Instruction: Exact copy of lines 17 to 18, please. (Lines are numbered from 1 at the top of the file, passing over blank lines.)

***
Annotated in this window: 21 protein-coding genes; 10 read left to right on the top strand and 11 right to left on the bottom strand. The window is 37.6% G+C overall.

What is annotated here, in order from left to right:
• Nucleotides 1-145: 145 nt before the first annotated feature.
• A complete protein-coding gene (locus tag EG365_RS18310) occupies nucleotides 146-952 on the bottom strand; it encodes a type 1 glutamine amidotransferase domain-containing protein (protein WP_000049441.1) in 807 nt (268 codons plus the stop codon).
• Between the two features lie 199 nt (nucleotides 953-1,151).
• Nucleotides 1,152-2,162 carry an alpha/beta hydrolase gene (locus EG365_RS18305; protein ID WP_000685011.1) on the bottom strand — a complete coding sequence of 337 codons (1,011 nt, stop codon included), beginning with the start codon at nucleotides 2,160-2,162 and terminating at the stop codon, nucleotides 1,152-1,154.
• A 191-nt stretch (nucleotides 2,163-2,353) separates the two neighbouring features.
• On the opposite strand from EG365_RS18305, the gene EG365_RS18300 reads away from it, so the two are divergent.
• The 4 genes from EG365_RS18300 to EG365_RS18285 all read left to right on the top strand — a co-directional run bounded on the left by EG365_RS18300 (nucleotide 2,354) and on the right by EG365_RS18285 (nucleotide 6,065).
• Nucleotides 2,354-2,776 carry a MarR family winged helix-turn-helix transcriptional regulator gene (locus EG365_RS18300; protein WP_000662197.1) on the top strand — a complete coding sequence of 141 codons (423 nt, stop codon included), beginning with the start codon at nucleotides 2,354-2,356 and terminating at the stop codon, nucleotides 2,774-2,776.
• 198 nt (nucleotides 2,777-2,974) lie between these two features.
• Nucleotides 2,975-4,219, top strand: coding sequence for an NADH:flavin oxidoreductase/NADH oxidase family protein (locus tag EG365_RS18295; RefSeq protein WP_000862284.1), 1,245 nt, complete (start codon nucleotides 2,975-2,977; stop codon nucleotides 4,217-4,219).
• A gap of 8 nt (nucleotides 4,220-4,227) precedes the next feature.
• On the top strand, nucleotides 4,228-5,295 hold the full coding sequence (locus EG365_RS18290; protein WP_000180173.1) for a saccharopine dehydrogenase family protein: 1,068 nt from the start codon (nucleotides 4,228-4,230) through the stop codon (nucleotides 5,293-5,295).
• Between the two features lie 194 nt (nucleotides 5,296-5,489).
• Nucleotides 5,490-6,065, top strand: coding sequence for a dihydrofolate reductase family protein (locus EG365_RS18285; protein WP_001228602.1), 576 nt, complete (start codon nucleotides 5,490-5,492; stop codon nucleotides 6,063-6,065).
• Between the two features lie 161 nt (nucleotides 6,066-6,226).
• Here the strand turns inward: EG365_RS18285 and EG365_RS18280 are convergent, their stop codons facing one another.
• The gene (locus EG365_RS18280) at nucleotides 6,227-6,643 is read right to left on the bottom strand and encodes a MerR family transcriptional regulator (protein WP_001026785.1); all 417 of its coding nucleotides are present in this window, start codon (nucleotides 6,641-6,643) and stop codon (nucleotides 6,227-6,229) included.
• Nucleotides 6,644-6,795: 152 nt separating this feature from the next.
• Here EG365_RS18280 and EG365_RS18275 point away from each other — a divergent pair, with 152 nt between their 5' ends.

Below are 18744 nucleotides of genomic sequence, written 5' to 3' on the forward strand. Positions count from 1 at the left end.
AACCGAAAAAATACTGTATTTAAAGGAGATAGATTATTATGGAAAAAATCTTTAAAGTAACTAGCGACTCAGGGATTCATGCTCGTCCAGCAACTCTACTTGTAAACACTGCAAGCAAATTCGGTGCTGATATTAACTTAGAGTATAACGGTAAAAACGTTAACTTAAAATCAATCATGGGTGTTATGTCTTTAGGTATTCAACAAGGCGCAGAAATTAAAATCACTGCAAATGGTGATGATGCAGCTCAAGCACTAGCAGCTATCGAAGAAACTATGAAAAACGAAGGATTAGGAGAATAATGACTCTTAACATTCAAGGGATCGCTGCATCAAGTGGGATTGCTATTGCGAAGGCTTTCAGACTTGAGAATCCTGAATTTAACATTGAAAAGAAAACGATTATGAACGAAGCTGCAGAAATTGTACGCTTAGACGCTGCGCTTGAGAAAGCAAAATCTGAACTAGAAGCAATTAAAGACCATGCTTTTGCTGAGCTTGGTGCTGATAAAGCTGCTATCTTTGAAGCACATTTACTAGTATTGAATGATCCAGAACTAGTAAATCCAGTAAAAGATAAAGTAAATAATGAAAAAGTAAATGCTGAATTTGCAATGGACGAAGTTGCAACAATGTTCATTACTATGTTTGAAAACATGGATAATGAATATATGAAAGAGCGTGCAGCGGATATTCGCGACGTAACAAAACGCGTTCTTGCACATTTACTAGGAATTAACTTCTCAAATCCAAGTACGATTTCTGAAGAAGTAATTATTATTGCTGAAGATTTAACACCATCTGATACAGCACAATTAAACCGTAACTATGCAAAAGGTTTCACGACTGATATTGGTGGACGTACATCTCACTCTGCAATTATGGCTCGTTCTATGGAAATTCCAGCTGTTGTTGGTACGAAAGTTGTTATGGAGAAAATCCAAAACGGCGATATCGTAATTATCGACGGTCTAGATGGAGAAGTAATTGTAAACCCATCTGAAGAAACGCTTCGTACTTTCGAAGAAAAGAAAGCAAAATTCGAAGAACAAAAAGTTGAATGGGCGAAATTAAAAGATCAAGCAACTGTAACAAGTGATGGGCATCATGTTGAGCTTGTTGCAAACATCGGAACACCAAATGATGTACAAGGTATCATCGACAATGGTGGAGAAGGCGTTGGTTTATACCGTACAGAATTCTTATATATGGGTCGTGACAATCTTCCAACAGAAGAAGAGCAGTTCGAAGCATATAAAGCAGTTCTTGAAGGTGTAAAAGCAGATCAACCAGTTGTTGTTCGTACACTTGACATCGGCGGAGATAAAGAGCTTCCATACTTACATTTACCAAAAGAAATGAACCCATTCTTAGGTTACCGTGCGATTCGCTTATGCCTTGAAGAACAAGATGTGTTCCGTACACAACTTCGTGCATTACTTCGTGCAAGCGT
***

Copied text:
• Between the two features lie 161 nt (nucleotides 6,066-6,226).
• Here the strand turns inward: EG365_RS18285 and EG365_RS18280 are convergent, their stop codons facing one another.